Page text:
The impact of the Kairos Inside program was profound. He had been to church in prison but it felt like he was just going through the motions. “After the programme, I went back to church in the prison. Finally, I could pick up the Bible and it started making sense to me.
“I had a few good fights with God… ‘You haven’t done anything for me!!’ and when I woke the next morning, I read the Bible. I read about Peter in the Book of Acts where a light shone in the cell and an angel of the Lord appeared. Wow! That was when I first realised that God did care about me and wanted to be in my life.”
When Rob became a Christian, he really changed. Instead of standing over, belting and bullying other prisoners, he ended up bullying the other prisoners into joining up for the Kairos Inside programme and going to church. He was now a good standover guy!
Rob was released for the last time about five years ago and, as a new Christian out of prison, he thought he would just go back to his old ways. That’s what had happened every other time. But Rod soon received a visit from Kairos volunteers. “These guys came around me and they really helped me and showed me how it was supposed to be. I have many friends now and they are so supportive.”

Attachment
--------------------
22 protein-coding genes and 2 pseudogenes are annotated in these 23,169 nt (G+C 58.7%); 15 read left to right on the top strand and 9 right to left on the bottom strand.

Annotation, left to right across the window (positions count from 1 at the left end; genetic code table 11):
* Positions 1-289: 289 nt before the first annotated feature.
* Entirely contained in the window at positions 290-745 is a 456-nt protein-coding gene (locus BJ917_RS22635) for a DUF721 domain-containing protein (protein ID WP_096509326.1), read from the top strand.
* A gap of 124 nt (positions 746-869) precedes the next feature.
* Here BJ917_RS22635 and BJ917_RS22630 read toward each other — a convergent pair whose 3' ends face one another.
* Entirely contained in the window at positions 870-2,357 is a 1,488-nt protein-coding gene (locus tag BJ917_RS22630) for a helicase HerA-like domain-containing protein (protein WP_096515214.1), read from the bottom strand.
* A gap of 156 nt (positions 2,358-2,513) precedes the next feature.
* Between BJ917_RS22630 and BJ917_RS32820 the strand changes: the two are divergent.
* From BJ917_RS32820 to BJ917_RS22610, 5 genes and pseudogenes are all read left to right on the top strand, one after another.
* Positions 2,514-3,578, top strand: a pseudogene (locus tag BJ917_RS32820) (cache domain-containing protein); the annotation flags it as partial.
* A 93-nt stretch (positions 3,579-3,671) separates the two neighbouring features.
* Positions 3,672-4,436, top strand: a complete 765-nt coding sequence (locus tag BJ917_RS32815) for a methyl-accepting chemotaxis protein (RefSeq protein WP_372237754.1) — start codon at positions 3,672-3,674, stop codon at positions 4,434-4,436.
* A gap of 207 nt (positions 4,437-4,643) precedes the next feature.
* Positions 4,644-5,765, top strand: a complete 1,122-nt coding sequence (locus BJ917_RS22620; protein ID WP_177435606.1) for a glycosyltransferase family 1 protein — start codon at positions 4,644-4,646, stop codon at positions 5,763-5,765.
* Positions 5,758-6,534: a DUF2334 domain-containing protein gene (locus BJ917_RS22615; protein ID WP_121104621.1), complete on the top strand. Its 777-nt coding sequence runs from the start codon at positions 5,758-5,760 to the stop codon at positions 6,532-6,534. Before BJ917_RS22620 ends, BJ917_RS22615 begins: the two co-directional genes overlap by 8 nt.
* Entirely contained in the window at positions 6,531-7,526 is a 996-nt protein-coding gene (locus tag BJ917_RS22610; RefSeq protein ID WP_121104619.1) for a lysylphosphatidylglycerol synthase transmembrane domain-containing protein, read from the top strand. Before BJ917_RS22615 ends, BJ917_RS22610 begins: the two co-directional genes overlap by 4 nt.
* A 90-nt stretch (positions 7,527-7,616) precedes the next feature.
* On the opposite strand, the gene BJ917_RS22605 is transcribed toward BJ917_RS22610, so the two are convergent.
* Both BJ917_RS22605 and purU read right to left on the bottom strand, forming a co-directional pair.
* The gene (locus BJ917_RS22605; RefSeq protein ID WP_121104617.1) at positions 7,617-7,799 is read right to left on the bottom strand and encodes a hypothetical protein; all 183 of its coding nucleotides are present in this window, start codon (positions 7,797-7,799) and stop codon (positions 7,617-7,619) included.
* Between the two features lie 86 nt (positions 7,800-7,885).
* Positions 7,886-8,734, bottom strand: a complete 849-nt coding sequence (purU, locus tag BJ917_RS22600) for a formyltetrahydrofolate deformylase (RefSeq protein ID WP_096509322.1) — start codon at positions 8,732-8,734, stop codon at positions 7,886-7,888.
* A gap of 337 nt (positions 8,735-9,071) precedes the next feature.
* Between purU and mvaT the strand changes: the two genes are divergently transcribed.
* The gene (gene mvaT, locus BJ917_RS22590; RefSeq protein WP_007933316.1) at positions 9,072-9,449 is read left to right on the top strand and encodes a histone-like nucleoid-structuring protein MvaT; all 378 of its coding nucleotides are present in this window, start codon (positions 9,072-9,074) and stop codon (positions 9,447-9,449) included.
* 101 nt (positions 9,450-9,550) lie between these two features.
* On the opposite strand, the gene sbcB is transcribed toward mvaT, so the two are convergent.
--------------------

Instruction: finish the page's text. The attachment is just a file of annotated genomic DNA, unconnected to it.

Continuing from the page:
“I became like a blithering baby when God showed me that love.” – Rob Young
When asked what has changed, Rob answers without hesitation: “I had done so much and wanted to pay something back to the community. I slept out with the homeless. I tried to do things on my own. I did stuff and hoped God was going to accept me but it didn’t work. I still had a void.”
“[But] I found love, hope and faith when total strangers loved on me. I became like a blithering baby when he showed me that love.
“One day, He showed me so much about love… I had ended up in hospital spewing up blood. Next thing, I heard a lady get told that her mum wasn’t going to make it. I saw she had a cross on her neck and I said ‘Keep your faith, love’. She spun around. ‘Do you know God?,’ she asked. ‘Yes, I met him in prison 4 years ago.’
“She told me something that blew me away: ‘My mum has written to prisoners for many years.’
So, I went over to her mum who was dying and told her that when you wrote to prisoners you made a difference; I became a Christian in prison.’ She said ‘The Lord bless you’ and closed her eyes.”
Kairos talks a lot about ‘agape‘ love; the kind of love only God can give. A simple lesson was learned one day when Rob was late for church. “An old lady sat beside me and just showed me where the preacher was up to in the book.” Simple love – and some people miss that, according to Rob. He wonders why so many Christians don’t get excited about God. He is full on for God and everyone around him knows it.
God is restoring life for Rob now. His daughter wanted a baby but had trouble falling pregnant so he prayed. And now he’s been blessed with a grandson; the light of his life. Relationship with his daughter and other family members has healed.
God even repaired a relationship with a police officer who had arrested him. They are friends now. “If God can do that, when I had a profound hatred for police, he can do anything!” says Rob.